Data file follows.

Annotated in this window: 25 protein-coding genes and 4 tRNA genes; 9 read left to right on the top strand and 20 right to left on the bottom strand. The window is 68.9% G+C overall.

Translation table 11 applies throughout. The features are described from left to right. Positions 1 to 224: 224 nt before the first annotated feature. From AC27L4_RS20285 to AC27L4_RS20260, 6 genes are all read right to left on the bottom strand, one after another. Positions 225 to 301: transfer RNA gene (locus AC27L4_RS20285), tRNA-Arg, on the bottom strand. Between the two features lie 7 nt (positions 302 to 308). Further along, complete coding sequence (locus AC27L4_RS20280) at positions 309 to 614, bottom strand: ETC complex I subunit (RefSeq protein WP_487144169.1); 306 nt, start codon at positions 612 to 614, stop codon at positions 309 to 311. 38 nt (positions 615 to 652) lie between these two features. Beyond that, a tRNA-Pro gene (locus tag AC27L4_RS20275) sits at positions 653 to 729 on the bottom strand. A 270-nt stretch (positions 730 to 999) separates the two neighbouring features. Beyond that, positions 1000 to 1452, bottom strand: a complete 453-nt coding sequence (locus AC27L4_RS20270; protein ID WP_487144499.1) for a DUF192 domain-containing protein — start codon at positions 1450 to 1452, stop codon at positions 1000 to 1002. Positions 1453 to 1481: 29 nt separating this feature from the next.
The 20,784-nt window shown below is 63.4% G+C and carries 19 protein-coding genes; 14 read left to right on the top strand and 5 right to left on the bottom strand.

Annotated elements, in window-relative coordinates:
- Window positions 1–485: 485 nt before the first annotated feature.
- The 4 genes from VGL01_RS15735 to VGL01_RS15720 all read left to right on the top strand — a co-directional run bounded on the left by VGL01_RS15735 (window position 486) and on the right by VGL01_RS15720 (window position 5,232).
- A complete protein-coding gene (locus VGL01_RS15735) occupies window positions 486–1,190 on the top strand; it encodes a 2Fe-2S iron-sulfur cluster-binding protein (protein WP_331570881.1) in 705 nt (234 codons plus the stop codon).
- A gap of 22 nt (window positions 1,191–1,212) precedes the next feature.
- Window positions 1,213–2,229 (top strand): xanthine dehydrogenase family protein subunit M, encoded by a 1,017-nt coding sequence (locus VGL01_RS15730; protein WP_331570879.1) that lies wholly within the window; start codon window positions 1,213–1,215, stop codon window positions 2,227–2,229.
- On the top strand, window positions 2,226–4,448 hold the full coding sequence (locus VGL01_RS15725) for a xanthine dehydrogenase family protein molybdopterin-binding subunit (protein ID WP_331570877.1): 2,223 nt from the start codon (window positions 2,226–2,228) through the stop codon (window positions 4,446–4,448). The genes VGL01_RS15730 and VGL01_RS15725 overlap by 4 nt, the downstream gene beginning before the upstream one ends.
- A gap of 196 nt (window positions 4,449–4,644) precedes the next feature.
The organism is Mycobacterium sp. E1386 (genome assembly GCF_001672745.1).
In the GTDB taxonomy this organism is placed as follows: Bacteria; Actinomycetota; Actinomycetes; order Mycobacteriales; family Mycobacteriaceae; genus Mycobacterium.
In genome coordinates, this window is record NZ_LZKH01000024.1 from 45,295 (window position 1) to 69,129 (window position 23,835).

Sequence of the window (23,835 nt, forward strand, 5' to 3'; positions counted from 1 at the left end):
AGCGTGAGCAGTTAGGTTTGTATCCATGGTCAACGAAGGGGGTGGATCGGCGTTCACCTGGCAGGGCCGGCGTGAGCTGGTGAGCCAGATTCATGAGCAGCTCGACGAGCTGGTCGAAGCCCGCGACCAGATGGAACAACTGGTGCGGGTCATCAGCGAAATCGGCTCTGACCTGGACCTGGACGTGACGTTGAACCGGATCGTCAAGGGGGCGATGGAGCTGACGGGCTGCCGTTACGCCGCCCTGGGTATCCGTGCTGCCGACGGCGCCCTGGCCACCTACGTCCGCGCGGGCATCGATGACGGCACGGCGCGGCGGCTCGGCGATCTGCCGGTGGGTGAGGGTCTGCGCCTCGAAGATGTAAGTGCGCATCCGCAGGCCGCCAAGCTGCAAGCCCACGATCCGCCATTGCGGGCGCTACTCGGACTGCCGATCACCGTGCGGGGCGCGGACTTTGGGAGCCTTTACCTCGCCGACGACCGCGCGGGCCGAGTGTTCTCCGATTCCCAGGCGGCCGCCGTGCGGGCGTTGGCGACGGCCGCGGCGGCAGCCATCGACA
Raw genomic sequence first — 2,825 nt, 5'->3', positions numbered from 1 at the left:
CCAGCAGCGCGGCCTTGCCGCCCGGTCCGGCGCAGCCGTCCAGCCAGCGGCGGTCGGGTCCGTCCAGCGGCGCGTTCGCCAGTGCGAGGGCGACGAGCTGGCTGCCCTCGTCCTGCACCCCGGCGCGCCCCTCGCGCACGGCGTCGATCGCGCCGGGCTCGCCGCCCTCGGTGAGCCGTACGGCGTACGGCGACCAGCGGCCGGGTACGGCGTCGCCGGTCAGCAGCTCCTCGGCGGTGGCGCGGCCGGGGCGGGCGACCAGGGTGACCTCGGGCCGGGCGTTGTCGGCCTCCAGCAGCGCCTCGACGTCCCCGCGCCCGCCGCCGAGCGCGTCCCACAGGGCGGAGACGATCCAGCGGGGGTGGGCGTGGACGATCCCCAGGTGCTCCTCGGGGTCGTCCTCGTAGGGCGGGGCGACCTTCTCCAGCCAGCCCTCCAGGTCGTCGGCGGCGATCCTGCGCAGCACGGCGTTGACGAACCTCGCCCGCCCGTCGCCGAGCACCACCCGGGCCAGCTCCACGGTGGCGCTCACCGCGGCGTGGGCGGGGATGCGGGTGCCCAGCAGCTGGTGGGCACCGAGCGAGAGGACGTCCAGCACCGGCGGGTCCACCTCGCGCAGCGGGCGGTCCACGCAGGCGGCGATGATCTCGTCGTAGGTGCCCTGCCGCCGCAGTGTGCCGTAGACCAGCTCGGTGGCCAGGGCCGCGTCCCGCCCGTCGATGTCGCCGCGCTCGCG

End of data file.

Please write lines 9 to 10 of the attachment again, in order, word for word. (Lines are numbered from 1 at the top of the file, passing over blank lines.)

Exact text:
- Window positions 1,213–2,229 (top strand): xanthine dehydrogenase family protein subunit M, encoded by a 1,017-nt coding sequence (locus VGL01_RS15730; protein WP_331570879.1) that lies wholly within the window; start codon window positions 1,213–1,215, stop codon window positions 2,227–2,229.
- On the top strand, window positions 2,226–4,448 hold the full coding sequence (locus VGL01_RS15725) for a xanthine dehydrogenase family protein molybdopterin-binding subunit (protein ID WP_331570877.1): 2,223 nt from the start codon (window positions 2,226–2,228) through the stop codon (window positions 4,446–4,448). The genes VGL01_RS15730 and VGL01_RS15725 overlap by 4 nt, the downstream gene beginning before the upstream one ends.